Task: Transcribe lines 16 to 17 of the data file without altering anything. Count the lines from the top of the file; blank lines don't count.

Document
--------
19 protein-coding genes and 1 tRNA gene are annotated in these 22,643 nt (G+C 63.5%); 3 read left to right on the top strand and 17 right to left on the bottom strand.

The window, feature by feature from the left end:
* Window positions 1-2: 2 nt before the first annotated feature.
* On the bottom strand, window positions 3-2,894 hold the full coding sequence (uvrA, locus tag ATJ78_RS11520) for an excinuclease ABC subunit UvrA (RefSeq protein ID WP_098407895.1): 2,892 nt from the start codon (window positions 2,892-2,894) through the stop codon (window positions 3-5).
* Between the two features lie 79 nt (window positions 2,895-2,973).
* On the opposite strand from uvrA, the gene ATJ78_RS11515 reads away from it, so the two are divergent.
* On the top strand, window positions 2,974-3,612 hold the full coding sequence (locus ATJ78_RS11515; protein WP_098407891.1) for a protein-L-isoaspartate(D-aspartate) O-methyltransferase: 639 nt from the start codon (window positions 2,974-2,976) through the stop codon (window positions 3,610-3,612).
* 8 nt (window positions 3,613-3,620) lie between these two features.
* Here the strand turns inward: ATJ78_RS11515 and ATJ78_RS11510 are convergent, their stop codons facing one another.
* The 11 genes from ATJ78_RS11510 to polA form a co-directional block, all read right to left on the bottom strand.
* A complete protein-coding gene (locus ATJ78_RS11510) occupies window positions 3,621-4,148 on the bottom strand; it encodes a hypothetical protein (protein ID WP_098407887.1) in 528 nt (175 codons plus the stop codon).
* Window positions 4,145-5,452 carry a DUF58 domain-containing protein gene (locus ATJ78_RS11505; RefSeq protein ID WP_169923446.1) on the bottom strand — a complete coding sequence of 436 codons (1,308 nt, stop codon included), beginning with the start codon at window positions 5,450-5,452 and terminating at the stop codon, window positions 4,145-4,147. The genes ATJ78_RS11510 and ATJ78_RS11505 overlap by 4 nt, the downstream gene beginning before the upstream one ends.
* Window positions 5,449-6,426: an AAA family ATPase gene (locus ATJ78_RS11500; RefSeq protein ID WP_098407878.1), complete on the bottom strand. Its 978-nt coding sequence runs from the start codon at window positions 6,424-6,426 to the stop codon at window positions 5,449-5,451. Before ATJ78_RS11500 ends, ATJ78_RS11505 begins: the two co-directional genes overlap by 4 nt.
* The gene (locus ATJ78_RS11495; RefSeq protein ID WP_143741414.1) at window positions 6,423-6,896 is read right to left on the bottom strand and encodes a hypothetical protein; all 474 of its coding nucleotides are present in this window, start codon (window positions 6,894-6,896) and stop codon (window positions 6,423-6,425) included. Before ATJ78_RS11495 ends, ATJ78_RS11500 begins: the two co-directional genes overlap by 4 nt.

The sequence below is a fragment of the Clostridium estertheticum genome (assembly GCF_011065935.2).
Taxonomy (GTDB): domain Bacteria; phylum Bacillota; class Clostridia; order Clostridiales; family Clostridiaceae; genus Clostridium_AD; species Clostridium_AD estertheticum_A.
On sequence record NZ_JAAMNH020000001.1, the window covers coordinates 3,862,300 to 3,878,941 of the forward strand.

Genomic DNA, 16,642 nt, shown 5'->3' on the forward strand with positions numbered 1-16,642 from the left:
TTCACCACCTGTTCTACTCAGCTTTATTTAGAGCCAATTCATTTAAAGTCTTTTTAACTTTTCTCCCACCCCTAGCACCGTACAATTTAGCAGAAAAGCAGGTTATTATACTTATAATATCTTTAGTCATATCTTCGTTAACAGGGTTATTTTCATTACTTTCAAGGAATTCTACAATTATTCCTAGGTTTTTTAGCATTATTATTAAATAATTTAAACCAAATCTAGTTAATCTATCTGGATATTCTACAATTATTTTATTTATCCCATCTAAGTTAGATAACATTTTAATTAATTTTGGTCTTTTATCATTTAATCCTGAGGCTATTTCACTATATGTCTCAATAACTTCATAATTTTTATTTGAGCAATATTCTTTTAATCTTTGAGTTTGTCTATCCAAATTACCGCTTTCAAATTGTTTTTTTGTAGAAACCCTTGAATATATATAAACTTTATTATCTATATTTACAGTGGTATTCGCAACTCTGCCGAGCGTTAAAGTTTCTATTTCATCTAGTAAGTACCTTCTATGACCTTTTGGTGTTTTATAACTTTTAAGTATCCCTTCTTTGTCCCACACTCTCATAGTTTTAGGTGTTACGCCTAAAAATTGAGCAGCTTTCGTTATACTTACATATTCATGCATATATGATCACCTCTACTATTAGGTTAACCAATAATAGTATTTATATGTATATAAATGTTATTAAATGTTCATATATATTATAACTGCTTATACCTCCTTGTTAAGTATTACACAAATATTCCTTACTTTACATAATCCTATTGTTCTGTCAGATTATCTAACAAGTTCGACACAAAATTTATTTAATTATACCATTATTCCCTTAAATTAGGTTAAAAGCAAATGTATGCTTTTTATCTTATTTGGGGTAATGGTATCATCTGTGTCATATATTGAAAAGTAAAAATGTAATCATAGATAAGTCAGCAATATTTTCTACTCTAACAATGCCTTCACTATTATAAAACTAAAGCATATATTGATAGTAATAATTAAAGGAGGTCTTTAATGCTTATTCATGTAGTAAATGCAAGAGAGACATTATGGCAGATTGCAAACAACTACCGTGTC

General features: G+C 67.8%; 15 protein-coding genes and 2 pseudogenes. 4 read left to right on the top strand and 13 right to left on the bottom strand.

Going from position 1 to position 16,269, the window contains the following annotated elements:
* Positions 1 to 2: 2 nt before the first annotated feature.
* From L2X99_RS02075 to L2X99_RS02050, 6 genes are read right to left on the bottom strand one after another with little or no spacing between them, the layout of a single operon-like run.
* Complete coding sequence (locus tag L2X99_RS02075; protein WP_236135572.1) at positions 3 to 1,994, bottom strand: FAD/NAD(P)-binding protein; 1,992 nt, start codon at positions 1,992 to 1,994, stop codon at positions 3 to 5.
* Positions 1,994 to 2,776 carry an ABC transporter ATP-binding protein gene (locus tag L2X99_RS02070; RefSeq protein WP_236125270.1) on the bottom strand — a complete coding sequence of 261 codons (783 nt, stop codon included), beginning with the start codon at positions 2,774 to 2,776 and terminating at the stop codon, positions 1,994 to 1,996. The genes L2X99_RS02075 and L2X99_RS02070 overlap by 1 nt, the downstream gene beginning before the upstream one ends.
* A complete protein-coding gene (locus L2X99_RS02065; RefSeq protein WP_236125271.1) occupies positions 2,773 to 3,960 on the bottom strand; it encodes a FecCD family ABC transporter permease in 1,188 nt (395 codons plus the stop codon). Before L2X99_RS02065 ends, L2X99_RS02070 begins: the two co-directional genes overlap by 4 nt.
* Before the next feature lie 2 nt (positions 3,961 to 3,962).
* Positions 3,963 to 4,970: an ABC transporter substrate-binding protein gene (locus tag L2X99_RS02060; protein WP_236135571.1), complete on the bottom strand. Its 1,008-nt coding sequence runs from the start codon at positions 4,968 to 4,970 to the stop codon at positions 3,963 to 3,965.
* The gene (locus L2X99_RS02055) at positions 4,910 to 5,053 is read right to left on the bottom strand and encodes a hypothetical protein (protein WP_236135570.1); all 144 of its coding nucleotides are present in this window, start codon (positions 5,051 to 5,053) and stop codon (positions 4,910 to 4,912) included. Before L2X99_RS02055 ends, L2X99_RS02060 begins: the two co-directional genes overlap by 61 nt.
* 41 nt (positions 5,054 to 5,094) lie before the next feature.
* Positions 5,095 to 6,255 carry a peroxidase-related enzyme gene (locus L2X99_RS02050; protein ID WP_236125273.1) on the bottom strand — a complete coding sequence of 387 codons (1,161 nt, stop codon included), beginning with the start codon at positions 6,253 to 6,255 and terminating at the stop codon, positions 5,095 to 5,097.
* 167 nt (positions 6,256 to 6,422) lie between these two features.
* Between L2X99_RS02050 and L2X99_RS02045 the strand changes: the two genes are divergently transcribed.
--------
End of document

Taxonomy (GTDB): domain Bacteria; phylum Bacillota; class Clostridia; order Clostridiales; family Clostridiaceae; genus Clostridium_AD; species Clostridium_AD estertheticum_A.
On sequence record NZ_JAAMNH020000001.1, the window covers coordinates 3,862,300 to 3,878,941 of the forward strand.